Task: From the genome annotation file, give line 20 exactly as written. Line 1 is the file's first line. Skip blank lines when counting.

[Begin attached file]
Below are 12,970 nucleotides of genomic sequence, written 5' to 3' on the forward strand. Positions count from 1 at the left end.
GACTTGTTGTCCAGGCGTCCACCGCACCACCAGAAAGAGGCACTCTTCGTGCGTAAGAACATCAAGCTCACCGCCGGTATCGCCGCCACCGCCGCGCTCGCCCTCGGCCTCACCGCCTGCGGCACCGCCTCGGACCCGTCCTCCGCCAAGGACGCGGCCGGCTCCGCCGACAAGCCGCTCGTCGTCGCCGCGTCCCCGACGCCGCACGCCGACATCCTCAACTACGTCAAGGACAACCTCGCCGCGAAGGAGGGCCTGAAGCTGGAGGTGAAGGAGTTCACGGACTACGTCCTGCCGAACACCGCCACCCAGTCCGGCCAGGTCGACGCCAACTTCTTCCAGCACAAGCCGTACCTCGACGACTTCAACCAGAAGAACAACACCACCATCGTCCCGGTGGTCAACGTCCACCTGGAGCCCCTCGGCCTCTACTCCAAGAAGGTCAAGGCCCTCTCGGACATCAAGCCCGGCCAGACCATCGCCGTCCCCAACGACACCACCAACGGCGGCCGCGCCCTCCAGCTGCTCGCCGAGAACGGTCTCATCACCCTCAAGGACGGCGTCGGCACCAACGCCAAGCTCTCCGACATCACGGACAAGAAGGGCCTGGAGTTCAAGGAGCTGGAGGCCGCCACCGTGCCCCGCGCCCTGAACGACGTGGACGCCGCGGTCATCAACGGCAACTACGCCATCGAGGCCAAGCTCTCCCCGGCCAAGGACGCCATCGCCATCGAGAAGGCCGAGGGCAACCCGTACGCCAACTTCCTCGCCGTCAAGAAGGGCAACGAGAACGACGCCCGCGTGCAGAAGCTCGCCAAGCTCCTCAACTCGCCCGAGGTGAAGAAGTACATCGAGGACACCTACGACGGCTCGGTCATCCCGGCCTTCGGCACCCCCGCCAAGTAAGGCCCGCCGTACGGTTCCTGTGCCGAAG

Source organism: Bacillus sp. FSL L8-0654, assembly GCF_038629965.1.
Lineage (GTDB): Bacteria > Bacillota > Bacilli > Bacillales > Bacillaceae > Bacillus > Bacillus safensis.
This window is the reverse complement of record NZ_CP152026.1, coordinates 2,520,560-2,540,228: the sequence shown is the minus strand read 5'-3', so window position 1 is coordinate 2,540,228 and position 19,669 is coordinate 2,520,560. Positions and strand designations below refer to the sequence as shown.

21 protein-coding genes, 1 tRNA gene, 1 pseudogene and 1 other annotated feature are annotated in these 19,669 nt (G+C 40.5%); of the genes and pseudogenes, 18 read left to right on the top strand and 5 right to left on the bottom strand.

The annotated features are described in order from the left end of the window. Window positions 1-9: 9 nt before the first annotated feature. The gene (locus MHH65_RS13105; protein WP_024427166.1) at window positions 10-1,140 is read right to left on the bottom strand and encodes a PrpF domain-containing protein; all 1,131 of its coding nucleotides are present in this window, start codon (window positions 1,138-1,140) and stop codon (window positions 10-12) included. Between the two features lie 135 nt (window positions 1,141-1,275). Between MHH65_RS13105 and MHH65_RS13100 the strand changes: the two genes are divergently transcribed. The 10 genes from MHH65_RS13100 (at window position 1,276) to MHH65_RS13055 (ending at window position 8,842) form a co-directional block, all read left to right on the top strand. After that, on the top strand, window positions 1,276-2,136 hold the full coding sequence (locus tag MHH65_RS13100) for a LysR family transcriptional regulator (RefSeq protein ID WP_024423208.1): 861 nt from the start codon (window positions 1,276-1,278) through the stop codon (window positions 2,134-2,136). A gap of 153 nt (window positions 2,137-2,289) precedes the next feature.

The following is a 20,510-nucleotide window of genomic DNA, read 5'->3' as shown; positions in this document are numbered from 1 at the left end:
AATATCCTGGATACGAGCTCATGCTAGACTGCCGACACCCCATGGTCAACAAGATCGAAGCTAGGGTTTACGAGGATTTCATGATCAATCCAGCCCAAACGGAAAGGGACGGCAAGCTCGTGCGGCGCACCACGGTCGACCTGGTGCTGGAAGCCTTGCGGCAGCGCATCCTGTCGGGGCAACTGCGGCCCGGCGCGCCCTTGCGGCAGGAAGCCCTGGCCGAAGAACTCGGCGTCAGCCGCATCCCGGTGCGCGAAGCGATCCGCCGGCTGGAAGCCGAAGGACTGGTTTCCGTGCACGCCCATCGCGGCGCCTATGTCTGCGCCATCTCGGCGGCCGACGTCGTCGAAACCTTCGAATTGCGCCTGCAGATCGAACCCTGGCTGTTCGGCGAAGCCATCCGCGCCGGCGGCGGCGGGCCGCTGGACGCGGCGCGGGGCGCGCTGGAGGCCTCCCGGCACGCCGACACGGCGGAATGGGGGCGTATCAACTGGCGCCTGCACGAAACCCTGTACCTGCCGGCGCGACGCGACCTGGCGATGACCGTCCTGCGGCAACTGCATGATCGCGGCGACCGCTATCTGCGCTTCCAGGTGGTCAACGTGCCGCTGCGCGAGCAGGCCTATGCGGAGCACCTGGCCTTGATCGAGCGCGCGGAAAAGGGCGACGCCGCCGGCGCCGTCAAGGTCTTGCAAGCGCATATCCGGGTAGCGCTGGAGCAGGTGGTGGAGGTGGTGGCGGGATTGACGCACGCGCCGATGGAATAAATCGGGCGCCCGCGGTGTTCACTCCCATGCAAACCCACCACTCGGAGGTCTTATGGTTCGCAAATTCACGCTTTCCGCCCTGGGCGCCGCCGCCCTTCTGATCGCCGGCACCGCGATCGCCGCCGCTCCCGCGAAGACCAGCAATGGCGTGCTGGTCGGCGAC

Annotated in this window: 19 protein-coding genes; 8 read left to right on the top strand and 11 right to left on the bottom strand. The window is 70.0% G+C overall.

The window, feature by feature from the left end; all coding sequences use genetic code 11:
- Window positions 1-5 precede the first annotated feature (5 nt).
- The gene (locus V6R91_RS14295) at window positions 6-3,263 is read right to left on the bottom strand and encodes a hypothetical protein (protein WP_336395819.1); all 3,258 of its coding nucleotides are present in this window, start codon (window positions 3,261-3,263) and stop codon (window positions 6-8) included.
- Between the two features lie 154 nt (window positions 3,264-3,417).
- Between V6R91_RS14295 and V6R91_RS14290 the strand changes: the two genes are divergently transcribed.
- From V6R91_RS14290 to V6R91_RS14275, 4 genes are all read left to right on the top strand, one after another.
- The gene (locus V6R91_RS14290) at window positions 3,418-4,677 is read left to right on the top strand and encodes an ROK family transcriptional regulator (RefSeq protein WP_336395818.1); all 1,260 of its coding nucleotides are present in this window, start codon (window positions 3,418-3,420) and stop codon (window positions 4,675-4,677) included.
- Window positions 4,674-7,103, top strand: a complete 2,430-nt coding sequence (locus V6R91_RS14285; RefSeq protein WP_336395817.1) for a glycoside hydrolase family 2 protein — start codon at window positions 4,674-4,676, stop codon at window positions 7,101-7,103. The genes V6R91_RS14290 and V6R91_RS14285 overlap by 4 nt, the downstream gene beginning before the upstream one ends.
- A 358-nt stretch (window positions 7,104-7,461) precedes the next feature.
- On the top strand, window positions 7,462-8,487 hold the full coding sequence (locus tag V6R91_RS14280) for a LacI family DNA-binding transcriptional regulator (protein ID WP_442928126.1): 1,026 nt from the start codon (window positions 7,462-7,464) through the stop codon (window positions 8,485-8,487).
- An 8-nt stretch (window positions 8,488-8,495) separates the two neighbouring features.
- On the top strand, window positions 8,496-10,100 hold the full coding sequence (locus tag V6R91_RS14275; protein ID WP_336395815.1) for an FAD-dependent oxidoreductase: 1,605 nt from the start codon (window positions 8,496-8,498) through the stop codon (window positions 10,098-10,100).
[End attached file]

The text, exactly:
- On the top strand, window positions 7,462-8,487 hold the full coding sequence (locus tag V6R91_RS14280) for a LacI family DNA-binding transcriptional regulator (protein ID WP_442928126.1): 1,026 nt from the start codon (window positions 7,462-7,464) through the stop codon (window positions 8,485-8,487).